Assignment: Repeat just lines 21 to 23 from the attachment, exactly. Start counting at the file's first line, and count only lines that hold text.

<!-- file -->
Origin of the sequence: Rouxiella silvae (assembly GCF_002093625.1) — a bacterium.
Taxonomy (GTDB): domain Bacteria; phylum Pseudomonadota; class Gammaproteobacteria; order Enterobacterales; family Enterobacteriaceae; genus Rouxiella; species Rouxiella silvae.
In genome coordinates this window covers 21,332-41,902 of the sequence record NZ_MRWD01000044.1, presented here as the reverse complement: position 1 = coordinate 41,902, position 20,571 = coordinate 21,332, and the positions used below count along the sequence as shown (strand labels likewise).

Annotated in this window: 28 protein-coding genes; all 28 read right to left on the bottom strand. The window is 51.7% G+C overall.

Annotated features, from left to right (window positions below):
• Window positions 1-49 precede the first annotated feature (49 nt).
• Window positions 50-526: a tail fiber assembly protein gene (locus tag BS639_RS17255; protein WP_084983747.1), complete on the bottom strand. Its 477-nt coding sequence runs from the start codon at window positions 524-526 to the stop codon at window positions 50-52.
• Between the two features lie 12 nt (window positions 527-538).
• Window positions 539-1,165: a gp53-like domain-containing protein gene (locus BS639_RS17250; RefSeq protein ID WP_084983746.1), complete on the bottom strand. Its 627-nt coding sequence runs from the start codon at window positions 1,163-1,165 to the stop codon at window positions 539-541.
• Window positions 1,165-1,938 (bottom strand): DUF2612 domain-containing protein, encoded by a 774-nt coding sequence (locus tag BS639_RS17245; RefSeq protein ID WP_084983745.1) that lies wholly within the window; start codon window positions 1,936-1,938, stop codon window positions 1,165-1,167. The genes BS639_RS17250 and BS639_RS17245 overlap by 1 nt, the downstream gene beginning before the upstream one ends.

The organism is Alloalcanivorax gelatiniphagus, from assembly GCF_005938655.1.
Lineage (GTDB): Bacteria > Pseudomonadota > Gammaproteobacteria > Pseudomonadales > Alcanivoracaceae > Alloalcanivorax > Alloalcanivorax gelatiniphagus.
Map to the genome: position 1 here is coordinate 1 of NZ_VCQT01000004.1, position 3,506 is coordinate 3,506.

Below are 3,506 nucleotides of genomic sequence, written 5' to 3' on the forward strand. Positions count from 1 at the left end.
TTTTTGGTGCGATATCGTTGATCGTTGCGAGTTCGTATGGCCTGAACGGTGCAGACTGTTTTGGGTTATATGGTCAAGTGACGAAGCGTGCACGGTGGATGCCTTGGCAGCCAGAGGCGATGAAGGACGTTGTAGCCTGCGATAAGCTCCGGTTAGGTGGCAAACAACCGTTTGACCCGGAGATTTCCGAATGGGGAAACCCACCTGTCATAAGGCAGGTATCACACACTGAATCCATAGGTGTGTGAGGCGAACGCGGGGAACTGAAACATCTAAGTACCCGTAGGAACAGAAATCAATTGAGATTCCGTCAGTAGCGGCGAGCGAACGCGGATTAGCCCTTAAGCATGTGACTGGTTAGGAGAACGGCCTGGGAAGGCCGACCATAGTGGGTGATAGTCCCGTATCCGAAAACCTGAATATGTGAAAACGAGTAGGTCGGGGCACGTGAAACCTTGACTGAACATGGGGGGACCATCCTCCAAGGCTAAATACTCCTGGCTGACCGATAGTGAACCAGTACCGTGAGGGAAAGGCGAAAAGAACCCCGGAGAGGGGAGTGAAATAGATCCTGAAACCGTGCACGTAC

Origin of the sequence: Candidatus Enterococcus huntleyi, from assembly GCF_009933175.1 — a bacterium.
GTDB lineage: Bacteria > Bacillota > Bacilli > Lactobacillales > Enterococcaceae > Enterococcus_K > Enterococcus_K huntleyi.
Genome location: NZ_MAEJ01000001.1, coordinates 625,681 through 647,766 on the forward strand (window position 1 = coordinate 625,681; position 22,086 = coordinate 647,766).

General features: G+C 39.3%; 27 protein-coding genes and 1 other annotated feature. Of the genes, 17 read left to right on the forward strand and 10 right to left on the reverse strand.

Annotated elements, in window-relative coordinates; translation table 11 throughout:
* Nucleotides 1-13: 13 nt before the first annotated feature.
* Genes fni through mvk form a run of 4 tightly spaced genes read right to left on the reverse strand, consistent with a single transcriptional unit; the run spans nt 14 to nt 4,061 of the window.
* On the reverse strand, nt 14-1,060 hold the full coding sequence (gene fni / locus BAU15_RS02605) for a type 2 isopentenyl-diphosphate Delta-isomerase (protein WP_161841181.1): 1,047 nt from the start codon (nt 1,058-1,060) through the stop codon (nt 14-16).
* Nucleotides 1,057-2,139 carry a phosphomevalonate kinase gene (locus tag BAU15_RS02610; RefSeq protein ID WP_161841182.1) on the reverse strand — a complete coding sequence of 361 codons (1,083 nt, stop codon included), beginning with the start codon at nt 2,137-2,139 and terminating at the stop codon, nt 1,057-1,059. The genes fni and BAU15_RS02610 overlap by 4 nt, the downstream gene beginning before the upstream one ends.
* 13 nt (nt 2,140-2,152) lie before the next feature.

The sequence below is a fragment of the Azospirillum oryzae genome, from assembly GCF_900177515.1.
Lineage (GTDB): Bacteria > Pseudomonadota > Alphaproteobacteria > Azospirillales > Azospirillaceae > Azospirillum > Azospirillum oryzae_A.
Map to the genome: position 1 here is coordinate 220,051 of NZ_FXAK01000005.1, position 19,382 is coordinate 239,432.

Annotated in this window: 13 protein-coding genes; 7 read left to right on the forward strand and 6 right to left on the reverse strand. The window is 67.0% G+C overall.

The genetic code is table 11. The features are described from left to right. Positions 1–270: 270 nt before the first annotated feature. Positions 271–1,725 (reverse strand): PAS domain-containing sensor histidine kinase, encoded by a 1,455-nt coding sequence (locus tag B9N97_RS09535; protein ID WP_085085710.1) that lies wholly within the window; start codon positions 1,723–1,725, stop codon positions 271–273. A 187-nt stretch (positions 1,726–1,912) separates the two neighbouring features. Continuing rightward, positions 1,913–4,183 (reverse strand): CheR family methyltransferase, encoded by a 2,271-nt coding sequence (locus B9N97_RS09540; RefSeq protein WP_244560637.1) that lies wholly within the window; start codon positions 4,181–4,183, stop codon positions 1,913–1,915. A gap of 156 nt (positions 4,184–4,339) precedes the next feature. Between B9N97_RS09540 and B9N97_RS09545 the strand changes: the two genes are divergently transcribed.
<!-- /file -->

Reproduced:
* Nucleotides 1-13: 13 nt before the first annotated feature.
* Genes fni through mvk form a run of 4 tightly spaced genes read right to left on the reverse strand, consistent with a single transcriptional unit; the run spans nt 14 to nt 4,061 of the window.
* On the reverse strand, nt 14-1,060 hold the full coding sequence (gene fni / locus BAU15_RS02605) for a type 2 isopentenyl-diphosphate Delta-isomerase (protein WP_161841181.1): 1,047 nt from the start codon (nt 1,058-1,060) through the stop codon (nt 14-16).